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Diabetes and Overcoming Overeating

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(How do I use the OO approach if I have diabetes?)

by Dana Armstrong, RD, CDE

Eating is one of the most basic and important things we do in life. When diabetes is diagnosed, an enjoyable aspect of life—food—takes on new meaning. With diabetes often comes home blood testing, lab tests, doctors' visits, medical bills, and medications. It all seems to add one more aspect of "losing control" in a busy, sometimes complicated, life. However, even though diabetes is life changing, it is an opportunity to make many positive life adjustments, including one's relationship with food, so that management and control can be accomplished.

Traditional dieting requires cutting back on the food you eat. This may involve certain groups of food or just overall calories. The traditional, medically prescribed, "diabetic diet" decides for you exactly what is and isn't allowed. This rarely takes into consideration the times that your body gets hungry or what you feel like eating. It is found that most people eventually give in to their hungers, leading to "the binge." This diet/binge cycle is very common in those who diet frequently, and it also appears in people with diabetes. This diet/binge cycle leads not only to failed weight loss attempts, but to weight regain, yo-yo dieting, poor diabetes control, and feelings of guilt. In addition, some people with diabetes may skip some blood sugar tests in order to try and forget the binge and decrease their guilt. There becomes such a difference between "good" and "bad" foods that when they "cheat," they fail to keep diet records, record blood sugars, or even do blood glucose testing if they think they've eaten "wrong" or will get a "bad" number.

Instead of starting with a diet, which ultimately leads to the binge, start by educating yourself about diabetes and learn how food works in your body. To begin this process, understand that when you eat, food is broken down into three energy nutrients to provide the body with essential materials. The three energy nutrients are carbohydrates, fat and protein. Insulin is required for all three nutrients to be used properly.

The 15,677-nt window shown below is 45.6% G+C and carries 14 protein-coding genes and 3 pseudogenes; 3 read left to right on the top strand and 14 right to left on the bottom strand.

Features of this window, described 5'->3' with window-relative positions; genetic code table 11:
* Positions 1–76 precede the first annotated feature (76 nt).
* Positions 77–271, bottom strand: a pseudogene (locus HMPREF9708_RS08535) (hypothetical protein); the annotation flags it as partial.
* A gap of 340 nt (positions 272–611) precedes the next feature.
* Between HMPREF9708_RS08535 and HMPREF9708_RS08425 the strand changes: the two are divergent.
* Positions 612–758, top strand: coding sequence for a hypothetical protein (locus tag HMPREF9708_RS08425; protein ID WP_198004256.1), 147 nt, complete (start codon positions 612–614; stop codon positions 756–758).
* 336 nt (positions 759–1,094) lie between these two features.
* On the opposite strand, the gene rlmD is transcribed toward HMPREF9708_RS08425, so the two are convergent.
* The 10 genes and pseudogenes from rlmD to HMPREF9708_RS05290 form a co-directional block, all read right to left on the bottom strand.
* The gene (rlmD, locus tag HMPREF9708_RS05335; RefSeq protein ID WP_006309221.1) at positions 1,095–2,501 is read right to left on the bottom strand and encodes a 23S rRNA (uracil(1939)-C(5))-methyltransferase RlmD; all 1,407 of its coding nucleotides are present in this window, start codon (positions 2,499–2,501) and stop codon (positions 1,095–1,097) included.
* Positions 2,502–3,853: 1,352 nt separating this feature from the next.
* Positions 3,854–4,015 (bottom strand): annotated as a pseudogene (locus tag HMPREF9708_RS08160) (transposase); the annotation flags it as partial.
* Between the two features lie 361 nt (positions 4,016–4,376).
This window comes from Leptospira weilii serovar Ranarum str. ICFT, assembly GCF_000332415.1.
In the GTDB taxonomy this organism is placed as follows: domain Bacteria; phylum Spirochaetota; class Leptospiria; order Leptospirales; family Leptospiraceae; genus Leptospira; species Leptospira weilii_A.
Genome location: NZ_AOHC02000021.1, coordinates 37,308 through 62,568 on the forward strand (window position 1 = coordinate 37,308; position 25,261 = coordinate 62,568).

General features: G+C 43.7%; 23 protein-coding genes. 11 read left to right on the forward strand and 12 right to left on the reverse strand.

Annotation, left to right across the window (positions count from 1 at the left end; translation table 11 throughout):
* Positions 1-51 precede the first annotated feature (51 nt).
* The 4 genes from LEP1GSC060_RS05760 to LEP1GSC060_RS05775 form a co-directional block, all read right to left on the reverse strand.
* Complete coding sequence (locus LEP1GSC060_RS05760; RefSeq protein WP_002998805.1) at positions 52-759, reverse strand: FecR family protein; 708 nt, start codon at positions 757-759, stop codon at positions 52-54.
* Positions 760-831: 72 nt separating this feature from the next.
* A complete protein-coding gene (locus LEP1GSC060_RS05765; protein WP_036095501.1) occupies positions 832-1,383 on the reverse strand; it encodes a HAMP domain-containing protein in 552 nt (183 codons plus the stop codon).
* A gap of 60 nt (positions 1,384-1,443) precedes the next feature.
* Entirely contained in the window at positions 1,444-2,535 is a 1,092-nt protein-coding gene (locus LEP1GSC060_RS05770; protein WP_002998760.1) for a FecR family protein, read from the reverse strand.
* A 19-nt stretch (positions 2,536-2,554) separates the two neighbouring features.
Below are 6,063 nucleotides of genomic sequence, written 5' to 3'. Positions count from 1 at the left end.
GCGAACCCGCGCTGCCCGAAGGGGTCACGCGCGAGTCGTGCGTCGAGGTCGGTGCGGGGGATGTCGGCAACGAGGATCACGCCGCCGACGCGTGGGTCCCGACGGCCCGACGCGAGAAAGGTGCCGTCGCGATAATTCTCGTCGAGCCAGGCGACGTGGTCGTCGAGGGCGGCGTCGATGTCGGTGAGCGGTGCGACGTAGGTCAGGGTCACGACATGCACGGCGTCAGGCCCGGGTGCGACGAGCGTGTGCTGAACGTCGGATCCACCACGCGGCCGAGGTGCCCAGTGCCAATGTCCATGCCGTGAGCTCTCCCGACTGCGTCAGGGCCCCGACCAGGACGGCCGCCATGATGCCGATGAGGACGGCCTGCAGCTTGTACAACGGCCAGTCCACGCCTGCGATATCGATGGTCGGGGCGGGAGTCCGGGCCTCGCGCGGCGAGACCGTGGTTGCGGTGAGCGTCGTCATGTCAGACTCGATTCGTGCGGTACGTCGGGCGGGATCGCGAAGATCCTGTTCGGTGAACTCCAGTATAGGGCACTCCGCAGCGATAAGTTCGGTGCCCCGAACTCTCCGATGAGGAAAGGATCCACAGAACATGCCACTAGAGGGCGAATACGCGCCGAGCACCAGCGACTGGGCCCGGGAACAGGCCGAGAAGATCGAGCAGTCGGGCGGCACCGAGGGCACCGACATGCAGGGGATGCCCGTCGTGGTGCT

Insulin is the hormone that your body makes to help glucose (blood sugar) get from the blood into the cells where it can be burned for energy. Think of glucose as a fuel being delivered by a truck. In order to make the delivery, the doors of your body cells must be opened. The only key which opens these doors is insulin. When insulin is available and working effectively in your blood stream, your cells are able to use the glucose in your blood. Without sufficient or effective amounts of insulin, glucose cannot be used by the cells for energy.

When you have diabetes, there are three types of treatment:

  1. You rely solely on your own body's insulin to work with the food you eat.

  2. You take pills to make your own insulin more effective in working with the food you eat.

  3. You take insulin and/or pills to supply your body with sufficient insulin to work with the food you eat.

In all cases, insulin works with the food you eat. It is this balance that is one of the key aspects of diabetes control. Learning to listen for and understand your body's internal hunger cues are a necessary part of achieving diabetes control, whether taking insulin, taking diabetes pills, or taking no diabetes medications at all.

While this all may sound simple, for many, beginning diabetes control is initially very tough. You generally are not feeling your best. Blood glucose levels may be so high that clarity of thought is affected and the discomfort of blurred vision, constant hunger, overwhelming thirst, never-ending fatigue and depression may impede the road to management and understanding.

These "obstacles" are very real and will interface with your ability to "get with the program." It is not just about "getting control." You need to understand that these real-life, physical conditions may make the first steps to managing the disease a very arduous journey, as feeling lousy doesn't usually lead to inspirational behavior.